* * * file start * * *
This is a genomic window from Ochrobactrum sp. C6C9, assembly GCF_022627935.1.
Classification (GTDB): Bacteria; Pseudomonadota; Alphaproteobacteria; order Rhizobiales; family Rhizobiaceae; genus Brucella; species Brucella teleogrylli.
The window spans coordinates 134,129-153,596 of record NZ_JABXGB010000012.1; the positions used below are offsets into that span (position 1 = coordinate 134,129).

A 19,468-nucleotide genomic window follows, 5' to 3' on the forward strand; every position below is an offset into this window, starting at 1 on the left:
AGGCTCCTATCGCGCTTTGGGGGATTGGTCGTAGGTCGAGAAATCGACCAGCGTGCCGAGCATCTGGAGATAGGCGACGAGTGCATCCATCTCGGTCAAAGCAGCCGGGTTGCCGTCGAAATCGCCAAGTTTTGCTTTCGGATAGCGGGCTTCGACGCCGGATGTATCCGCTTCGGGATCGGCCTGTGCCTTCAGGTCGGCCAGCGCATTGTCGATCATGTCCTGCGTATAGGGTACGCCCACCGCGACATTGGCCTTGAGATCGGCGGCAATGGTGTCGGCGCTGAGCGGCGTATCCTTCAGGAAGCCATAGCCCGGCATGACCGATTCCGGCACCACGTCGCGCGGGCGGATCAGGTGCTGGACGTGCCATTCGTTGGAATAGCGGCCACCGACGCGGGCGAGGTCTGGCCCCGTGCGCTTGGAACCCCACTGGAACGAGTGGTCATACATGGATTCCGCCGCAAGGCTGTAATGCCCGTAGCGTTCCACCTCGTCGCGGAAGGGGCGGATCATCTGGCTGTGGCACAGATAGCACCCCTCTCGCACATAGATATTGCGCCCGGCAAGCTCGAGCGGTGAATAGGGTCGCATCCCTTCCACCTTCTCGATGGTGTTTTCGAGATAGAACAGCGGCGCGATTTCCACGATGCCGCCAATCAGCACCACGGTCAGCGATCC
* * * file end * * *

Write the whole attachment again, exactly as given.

This is a genomic window from Ochrobactrum sp. C6C9, assembly GCF_022627935.1.
Classification (GTDB): Bacteria; Pseudomonadota; Alphaproteobacteria; order Rhizobiales; family Rhizobiaceae; genus Brucella; species Brucella teleogrylli.
The window spans coordinates 134,129-153,596 of record NZ_JABXGB010000012.1; the positions used below are offsets into that span (position 1 = coordinate 134,129).

A 19,468-nucleotide genomic window follows, 5' to 3' on the forward strand; every position below is an offset into this window, starting at 1 on the left:
AGGCTCCTATCGCGCTTTGGGGGATTGGTCGTAGGTCGAGAAATCGACCAGCGTGCCGAGCATCTGGAGATAGGCGACGAGTGCATCCATCTCGGTCAAAGCAGCCGGGTTGCCGTCGAAATCGCCAAGTTTTGCTTTCGGATAGCGGGCTTCGACGCCGGATGTATCCGCTTCGGGATCGGCCTGTGCCTTCAGGTCGGCCAGCGCATTGTCGATCATGTCCTGCGTATAGGGTACGCCCACCGCGACATTGGCCTTGAGATCGGCGGCAATGGTGTCGGCGCTGAGCGGCGTATCCTTCAGGAAGCCATAGCCCGGCATGACCGATTCCGGCACCACGTCGCGCGGGCGGATCAGGTGCTGGACGTGCCATTCGTTGGAATAGCGGCCACCGACGCGGGCGAGGTCTGGCCCCGTGCGCTTGGAACCCCACTGGAACGAGTGGTCATACATGGATTCCGCCGCAAGGCTGTAATGCCCGTAGCGTTCCACCTCGTCGCGGAAGGGGCGGATCATCTGGCTGTGGCACAGATAGCACCCCTCTCGCACATAGATATTGCGCCCGGCAAGCTCGAGCGGTGAATAGGGTCGCATCCCTTCCACCTTCTCGATGGTGTTTTCGAGATAGAACAGCGGCGCGATTTCCACGATGCCGCCAATCAGCACCACGGTCAGCGATCC